GREAT INTERVIEW: Learn how the leadership of Alinea Nick Kokonas @nkokonas are handling the crisis via @timferris podcast. Tim has always been a GREAT resource for smart people talking about interesting things, this interview should be required listening for anyone in the food business. They of course had a lot of concern about the viability of their businesses, and a lot of sleepless nights. We all know that we sell food, but really it is emotional experiences that bring people back (the kayfabe varies from place to place of course). 
 Eventually they came up with an attack plan. 

Here is the tl;dl version (too long, didn’t listen version):

 Takeaways (ha!):
+ Management and ownership took no salaries or cut paid out to investors
+ Reuse the existing space for preparation, eliminates crowding
+ With enough volume sold you can rehire your staff and keep them happy
+ Flat rates of $15 given to all the working staff, regardless of position or experience, creating a team spirit. 
+ Any profits made above salary/payroll was distributed to the staff, after a small amount set aside for the reopening (we all know how expensive that can be) 

+ Food should be fun + delicious. Anything else is a fail. 
+ Comfort food will win the day. Also easy to make, affordable to make and to buy 

Kokonas says that
+ GCs and Gofundme will be more of a headache for balancing sheets. ‘its mortgaging the future’
+ Maybe try pre-paying to negotiate deals, along with bulk purchases (save against price increases) (also gives favourable terms) so think about them as futures 
+ Resist urge to expand when you see revenue. May be a long slog. 
+ Try alternatives to delivery services, their big cuts are not good for you

+ Humor will be key, along with safety. Have guests maybe do some kind of ritual before entering?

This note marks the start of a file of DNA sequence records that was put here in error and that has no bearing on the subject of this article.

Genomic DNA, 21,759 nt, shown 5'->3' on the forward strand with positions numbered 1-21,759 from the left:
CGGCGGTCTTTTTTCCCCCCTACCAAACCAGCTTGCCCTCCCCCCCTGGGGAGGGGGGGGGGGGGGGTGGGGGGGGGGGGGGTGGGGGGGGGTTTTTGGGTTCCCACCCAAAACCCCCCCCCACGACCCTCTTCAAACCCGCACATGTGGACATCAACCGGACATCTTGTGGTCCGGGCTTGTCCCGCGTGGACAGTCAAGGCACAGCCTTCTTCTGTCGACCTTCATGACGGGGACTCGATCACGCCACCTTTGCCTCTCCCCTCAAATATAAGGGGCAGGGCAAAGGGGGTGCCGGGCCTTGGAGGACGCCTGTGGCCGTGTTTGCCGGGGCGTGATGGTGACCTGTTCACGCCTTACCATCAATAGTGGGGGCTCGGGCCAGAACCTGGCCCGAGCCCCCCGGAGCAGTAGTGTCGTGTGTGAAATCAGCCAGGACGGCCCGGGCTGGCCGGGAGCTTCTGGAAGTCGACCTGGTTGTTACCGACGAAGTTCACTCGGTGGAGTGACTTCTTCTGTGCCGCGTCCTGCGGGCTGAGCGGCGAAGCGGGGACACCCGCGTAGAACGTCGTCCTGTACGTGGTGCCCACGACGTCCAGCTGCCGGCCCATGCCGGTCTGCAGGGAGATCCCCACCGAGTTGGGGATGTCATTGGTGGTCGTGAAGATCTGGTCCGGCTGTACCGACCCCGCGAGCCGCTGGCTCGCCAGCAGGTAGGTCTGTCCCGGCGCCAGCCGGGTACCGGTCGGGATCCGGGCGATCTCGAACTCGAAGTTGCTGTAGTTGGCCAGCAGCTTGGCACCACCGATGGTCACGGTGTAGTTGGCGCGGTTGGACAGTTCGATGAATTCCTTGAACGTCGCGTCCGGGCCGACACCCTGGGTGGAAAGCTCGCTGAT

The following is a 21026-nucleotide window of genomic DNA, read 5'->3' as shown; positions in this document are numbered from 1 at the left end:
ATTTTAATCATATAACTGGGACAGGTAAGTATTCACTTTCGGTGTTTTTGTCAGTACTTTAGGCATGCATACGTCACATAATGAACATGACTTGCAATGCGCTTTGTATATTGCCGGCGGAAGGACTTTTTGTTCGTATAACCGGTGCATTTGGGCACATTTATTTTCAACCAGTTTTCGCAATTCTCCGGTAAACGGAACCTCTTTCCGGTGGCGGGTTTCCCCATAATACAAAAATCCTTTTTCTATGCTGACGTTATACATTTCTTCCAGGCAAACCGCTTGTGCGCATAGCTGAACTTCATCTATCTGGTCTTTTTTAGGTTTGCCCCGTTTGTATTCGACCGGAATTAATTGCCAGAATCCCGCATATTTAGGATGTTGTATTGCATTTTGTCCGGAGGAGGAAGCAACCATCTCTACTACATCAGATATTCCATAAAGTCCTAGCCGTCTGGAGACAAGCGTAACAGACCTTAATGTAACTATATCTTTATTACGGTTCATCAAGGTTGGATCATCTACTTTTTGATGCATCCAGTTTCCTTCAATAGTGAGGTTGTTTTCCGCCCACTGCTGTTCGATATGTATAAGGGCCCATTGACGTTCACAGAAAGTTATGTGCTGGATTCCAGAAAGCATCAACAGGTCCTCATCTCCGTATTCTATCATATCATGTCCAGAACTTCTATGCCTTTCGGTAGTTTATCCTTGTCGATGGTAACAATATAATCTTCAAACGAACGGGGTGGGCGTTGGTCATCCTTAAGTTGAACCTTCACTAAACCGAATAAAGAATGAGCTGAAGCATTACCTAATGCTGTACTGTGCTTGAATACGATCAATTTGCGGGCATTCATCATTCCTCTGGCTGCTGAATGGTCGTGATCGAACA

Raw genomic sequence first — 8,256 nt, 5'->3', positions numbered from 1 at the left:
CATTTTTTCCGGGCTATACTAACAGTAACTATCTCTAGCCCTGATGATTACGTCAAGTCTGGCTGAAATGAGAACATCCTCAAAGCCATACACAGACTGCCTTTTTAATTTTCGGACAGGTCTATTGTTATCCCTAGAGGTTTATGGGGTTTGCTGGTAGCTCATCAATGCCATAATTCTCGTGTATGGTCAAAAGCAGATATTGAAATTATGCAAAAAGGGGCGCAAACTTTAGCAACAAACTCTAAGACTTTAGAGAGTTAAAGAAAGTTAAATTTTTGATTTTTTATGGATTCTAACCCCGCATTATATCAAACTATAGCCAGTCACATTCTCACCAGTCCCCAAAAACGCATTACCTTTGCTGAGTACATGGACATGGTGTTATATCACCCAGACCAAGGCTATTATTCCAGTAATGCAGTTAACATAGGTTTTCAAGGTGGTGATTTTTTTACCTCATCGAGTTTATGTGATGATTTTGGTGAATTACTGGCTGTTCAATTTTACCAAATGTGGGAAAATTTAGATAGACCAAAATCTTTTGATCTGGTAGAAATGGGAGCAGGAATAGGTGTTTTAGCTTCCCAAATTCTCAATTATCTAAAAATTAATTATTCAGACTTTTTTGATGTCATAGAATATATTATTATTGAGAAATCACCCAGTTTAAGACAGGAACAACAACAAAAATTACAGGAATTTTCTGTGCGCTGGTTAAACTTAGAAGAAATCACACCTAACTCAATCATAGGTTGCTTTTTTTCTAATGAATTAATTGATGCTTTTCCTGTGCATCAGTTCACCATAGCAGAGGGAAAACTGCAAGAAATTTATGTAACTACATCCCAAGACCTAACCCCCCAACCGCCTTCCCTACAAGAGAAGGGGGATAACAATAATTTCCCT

+ Make distancing and masks an asset, not a liability 
+ Virtual experiences can still count, so think about virtual dinner parties or collective cooking classes 
+ schedule pickup times, think of them as derivatives 

Who will survive?
Kokonas thinks that only the scrappy and adaptable will win. So do!
+ Think about having an alternative model to your business. 
+ check out what @addo restaurant is doing, constantly nimble, over 20 concepts tested  for takeout!
+ Have and give staff a sense of purpose, It really is what we all need and want. 

Hope this helps everyone out there. If you need fresh and creative ideas don’t hesitate and reach out, we’d be happy to help.

Picture credit Sir Joseph Paxton, “Capsicum ustulatum,” Paxton’s Magazine of Botany and Register of Flowering Plants, 1838.


There was a time when curry did not have chilli peppers. I know, unthinkable. I never really thought about it but it makes sense, but chilli peppers arrived to India much after Columbus ran into the new world.

So how’d they cook before that? Seems lots of garlic, ginger and the pungent asafoetida. Not until the 1600 there was a record of chilies making curry. Wild eh? Via @contingent_mag

picture credit:


This is an interesting and intriguing story. Did you know that they make Christmas cake in India too?

as it has been with other food from other places, it took the hand of an entrepreneur filling the needs of a local market, namely Brit expats that lived in India.

Also helped that although India is not a majority catholic country that celebrates Christmas, some people do enjoy the flavour and richness of the cake (I, for one, do!), and adding a little extra alcohol I guess helps seal the deal.

Naturally the cake changed, mutated and adapted to the local ingredients and flavours, and one could easily imagine that there would be a local equivalent existing that then merged along into something greater than the sum of the parts.

Thank you Tejasvi for sharing this cool story!